At the beginning of this year I read a blog post by Seth Godin that has stuck with me ever since. In it, he writes, “The truth though, is that doing what you've been doing is going to get you what you've been getting.” His advice is that if you don’t like what you’re getting, change the story. So, over the last year I started a podcast, wrote over 100 blog posts, and in October I left my job as a web developer. For the seven years I have lived in Nashville, I’ve split time between making music and making websites. For the first time, I’m giving music my full focus. I’ve never been good at planning ahead, but I’m trying to change the story. I have a full calendar mapped out for 2019, and the good news is I have a lot of new music to share with you. I’m also going to be writing to you more often, andI’d love to hear from you.
Next month, on December 7 I’m releasing a music video for “Cut and File” from my album Blame The Miles Between. It’s not a coincidence that this song is about changing the story I tell myself about myself–
“I spent a while trying to cut and file myself into something you’d wanna see
...but I got wise to all the lies that always made me feel so incomplete.”
This is the first “official” music video we’ve done and I’m so excited to share it with you.
What would make me do such a thing? Is it because this guy recently learned that Isbell is a liberal?
Hilarious. But not at all. I just love the guy. And I'm guessing that either you will love him, too, or you already do. So, I want you to have a chance to seem him at his nearly sold out residency at the freakin' RYMAN this October. If you don't know, The Ryman is a cherished Nashville venue and one of the best places to experience live music. Especially the balcony.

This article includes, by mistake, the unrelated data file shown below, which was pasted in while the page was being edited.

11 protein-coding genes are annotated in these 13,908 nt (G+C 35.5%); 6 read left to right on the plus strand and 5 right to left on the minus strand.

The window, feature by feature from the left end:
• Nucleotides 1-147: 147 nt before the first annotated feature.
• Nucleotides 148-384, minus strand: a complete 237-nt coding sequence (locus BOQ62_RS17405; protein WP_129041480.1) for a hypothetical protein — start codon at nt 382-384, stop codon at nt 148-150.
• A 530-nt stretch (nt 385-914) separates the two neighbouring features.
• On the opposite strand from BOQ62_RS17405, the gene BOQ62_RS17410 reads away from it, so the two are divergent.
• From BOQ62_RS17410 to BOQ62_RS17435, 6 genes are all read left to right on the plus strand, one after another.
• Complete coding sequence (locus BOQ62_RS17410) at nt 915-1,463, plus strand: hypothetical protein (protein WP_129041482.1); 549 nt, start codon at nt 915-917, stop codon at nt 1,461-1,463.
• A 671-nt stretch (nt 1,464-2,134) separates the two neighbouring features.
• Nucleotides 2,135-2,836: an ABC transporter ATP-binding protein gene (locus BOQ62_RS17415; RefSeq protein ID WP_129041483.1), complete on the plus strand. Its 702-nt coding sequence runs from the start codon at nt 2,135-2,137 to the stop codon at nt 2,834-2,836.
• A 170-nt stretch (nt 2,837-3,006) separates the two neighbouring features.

I have two balcony tickets to the concert on Saturday, Oct. 27. I want you to win them. All you have to do is fill out this form.
I haven’t been taking in enough inspiration. I’ve said for years that if I’m not reading I’m not writing. I don’t know how I’ve been able to write 117 blog posts with as little reading as I’ve been doing since I started in April.
I’ll be honest. I’m off balance. I started doing this to gain forward momentum and get in the habit of being productive. I’m afraid I’m just becoming busy.
Seriously. I tried to find a version that didn’t look like something from Minecraft.
I’m sharing it anyway because what’s important is what Elliott Smith says, or tries to say, about songwriting. The bit at 1:19 was pivotal years ago in teaching me the importance of chord changes.
Music videos taught us that the guitar solo or the drum break, moments of technical virtuosity, is the pivotal feature of a song. Even as a kid Elliott Smith had the insight to recognize that none of that matters without a strong foundation.
Also, check out his thoughts at 2:10 about writing by not paying attention.
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